Guest essay by Eric Worrall
Is Australian coal still “naughty”, if the coal is burned in China?
Aussie PM Tony Abbott has infuriated greens in the last few days, by approving a gigantic new coal mine in the state of New South Wales.
According to Breitbart;
Last week a contentious A$1.2bn open cut coal mining project was given the thumbs up by the Environment Minister, Greg Hunt, allowing for 268 million tonnes of coal to be extracted until 2046. The mine is in the state of New South Wales. The project, the third begun under Mr Abbott in less than 12 months, was approved after rigorous environmental testing and consultation with the local community.
Yes, there were Green Party opponents who called the mine ‘disastrous’ and ‘economically insane’, but in the end the mine went ahead because of the national interest.
Mr Abbott’s stated belief is that fossil fuel not renewable energy holds the key to a viable future – not just in Australia but across the developing world. In November last year he said:
“For the foreseeable future coal is the foundation of prosperity. Coal is the foundation of the way we live because you can’t have a modern lifestyle without energy, you can’t have a modern economy without energy.
“So if we are serious about raising people’s living standards in less developed countries, if we are serious about maintaining and improving living standards in countries like Australia, we have to be serious about making the best use of coal.”
However, Breitbart also cites an interesting statistic, that 73% of Australia’s coal is exported, presumably mostly to China.
President Obama has effectively granted China a “free pass” until the 2030s, to emit as much CO2 as they want. So there is no problem with China digging up vast quantities of their own coal, and burning it in Chinese power plants.
But why does the coal China burns have to actually be mined in China? If a given quantity of coal is going to be burned anyway, thanks to China’s free pass, doesn’t it make sense for as much of that coal as possible to be mined in the most ecologically friendly fashion possible, in tightly regulated Australian mines?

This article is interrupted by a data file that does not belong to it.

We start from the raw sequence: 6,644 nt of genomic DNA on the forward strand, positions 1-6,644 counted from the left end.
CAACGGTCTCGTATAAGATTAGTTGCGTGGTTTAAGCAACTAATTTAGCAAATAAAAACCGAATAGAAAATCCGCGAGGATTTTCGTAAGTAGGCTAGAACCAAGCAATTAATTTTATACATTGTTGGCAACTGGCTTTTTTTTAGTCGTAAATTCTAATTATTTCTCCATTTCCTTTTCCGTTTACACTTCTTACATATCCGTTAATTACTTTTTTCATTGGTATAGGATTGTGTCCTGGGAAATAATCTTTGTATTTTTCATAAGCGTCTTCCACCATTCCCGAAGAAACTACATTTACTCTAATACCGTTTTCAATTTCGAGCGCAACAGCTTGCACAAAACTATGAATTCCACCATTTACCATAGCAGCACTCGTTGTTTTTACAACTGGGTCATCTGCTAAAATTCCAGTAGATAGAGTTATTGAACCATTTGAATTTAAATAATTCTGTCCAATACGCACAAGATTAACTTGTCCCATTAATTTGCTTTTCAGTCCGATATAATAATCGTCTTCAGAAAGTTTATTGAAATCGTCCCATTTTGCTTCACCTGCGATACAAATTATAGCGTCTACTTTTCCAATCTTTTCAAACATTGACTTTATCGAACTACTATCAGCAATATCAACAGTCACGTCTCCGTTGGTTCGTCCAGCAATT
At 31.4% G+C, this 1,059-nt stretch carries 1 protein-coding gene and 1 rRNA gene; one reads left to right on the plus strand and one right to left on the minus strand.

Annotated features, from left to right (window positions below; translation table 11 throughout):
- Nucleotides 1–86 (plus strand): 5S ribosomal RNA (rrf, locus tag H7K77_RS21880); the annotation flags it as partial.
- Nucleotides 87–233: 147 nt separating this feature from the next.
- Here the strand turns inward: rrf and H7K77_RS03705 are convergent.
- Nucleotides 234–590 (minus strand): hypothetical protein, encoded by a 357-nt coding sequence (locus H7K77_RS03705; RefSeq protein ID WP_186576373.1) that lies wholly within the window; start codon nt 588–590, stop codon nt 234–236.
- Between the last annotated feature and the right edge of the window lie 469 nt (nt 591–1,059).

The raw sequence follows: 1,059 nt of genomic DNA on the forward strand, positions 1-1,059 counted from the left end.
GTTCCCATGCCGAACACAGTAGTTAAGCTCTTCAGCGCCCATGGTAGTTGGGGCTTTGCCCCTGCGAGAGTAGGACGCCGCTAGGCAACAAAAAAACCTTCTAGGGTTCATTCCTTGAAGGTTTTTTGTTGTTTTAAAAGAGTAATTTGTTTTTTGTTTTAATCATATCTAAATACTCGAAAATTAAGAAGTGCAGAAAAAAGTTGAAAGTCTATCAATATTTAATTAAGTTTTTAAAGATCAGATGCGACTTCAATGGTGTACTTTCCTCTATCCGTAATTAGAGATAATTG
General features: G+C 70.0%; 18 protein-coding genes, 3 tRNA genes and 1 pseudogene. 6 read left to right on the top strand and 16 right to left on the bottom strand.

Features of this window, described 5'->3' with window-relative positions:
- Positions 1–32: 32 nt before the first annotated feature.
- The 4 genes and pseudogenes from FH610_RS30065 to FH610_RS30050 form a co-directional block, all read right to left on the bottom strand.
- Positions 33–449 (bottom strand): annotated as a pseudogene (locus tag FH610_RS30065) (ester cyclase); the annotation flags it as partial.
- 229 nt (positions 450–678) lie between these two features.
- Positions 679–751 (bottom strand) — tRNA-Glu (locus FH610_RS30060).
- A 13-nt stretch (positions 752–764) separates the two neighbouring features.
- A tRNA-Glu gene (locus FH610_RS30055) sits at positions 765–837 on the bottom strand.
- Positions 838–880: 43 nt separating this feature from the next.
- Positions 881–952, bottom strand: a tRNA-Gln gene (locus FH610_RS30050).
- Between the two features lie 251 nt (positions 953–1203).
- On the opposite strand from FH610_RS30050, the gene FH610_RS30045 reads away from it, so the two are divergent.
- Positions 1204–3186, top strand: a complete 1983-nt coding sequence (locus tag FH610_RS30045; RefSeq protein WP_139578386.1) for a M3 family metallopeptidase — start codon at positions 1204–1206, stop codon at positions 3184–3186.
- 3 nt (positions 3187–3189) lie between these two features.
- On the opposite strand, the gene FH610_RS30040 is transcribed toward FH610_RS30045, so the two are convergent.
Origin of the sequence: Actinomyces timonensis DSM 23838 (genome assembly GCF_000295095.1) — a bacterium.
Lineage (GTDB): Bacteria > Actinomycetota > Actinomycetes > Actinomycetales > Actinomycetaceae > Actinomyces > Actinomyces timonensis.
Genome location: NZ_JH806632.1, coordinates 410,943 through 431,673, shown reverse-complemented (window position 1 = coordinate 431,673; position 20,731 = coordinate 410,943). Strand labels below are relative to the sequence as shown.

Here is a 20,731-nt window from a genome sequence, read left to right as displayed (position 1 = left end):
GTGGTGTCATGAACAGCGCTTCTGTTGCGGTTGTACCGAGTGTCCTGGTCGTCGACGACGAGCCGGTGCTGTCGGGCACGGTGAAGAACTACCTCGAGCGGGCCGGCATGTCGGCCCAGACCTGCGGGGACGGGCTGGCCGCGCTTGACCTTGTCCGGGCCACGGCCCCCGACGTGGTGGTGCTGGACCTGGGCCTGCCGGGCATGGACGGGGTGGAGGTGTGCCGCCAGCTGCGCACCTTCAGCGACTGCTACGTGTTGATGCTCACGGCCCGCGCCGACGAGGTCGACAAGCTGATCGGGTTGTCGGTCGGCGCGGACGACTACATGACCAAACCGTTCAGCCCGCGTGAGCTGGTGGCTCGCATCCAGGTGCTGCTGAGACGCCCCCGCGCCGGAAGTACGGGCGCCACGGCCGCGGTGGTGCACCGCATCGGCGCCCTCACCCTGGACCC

If Australia mines the coal, but the coal is burned in China, who carries the green “guilt”? Is the burning of the Australian coal in China sanctioned by China’s free pass, or does the coal count against Australia, even though the coal is being burned in China? Or does Australia have to accept shame just for the amount of coal in transit, which is instantly transmogrified into “good coal” when it crosses the Chinese border? Or does Australia only have to feel green guilt, if it can be demonstrated that the Australian contribution has increased the total quantity of coal which China is burning, over and above what they would have burned were they fully dependent on domestic supplies? In this case, would Australia only have to feel green “guilt”, for this hypothetical surplus?
If it is agreed that Australia has created such a surplus, can Australia’s green “guilt” be assuaged by scaling back Australian production, to eliminate the Australian sourced surplus, and filling the resulting demand gap with coal sourced from China? So any consequent overall surplus is purely a decision of China, and therefore sanctioned by the Chinese CO2 free pass?
If this is unacceptable, could some Australian coal mines be temporarily redesignated as Chinese embassies, and therefore become technically part of the People’s Republic of China? Australia of course would be entitled to charge a “rent” for land occupied by China embassies – said rent to be approximately the income the Australian government would have made, by taxing Australian coal producers who would otherwise have mined coal from the redesignated Chinese embassy land?
In any case, shouldn’t greens be encouraging Australia to help China minimise their ecological footprint, by encouraging Australia to export as much coal as possible, to minimise the amount of coal sourced from less regulated Chinese facilities?